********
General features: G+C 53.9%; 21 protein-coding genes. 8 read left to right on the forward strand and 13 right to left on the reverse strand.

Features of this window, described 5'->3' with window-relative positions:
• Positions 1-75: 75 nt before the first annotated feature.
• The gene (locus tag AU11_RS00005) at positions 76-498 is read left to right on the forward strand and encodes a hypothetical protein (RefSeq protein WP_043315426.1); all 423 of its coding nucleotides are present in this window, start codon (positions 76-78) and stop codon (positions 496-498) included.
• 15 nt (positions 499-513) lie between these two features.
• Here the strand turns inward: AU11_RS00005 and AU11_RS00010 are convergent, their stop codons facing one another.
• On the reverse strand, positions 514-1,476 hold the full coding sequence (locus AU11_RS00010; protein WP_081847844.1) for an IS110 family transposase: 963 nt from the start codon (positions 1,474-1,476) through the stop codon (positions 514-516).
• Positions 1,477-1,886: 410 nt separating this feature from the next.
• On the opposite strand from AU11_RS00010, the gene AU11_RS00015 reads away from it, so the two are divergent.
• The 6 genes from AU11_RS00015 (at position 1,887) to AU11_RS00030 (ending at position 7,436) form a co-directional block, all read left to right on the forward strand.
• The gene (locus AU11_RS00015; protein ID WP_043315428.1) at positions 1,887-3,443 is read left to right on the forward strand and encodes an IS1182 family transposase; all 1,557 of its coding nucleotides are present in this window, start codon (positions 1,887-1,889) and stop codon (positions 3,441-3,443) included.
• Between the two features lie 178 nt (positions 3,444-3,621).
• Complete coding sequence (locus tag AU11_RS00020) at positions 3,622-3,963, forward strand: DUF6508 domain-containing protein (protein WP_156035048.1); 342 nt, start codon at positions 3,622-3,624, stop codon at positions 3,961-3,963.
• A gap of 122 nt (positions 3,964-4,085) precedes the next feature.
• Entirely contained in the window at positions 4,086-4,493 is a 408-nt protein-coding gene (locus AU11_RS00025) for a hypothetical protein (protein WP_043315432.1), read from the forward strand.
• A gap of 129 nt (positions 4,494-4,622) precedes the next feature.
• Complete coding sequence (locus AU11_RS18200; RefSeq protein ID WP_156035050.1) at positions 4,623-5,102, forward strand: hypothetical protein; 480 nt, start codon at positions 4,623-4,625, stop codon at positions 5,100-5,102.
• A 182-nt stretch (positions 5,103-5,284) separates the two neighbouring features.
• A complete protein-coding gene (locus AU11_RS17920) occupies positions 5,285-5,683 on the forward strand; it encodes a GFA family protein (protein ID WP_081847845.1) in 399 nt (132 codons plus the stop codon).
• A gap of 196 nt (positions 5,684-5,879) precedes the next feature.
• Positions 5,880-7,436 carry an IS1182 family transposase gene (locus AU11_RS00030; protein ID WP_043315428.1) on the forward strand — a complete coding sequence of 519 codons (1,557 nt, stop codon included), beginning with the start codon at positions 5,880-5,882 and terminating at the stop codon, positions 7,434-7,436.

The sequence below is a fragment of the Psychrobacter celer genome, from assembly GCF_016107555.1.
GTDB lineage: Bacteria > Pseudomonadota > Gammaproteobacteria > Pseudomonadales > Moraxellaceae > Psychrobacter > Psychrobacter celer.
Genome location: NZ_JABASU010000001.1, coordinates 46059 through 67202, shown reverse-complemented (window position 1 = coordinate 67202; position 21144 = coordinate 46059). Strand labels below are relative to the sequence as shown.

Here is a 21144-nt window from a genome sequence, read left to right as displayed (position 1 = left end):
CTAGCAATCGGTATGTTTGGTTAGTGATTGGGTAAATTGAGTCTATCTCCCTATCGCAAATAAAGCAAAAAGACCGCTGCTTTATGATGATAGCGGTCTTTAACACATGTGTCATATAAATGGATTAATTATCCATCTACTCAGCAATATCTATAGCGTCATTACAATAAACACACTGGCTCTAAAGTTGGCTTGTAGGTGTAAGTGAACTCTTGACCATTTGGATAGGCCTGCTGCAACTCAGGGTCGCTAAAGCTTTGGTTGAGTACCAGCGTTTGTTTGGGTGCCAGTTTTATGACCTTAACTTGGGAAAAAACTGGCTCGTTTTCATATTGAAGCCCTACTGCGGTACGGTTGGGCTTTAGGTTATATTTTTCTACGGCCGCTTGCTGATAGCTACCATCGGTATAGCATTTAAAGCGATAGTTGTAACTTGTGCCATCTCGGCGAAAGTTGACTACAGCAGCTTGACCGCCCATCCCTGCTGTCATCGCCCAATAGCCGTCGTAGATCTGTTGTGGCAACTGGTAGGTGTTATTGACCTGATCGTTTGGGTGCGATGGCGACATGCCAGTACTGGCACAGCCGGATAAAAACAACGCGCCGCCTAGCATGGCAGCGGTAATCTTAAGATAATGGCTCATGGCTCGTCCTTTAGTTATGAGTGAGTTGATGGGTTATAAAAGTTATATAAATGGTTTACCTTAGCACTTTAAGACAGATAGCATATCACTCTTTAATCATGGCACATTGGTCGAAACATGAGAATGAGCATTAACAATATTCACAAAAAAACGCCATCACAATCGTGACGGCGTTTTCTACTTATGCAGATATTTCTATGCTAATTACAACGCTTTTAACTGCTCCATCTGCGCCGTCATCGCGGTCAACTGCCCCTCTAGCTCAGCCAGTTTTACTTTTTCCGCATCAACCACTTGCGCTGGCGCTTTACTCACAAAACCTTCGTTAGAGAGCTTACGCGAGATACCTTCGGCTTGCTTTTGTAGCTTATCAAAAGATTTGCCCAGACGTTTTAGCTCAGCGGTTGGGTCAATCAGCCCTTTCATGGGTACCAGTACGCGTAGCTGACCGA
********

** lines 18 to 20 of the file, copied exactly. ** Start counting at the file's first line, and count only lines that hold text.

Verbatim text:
• A 182-nt stretch (positions 5,103-5,284) separates the two neighbouring features.
• A complete protein-coding gene (locus AU11_RS17920) occupies positions 5,285-5,683 on the forward strand; it encodes a GFA family protein (protein ID WP_081847845.1) in 399 nt (132 codons plus the stop codon).
• A gap of 196 nt (positions 5,684-5,879) precedes the next feature.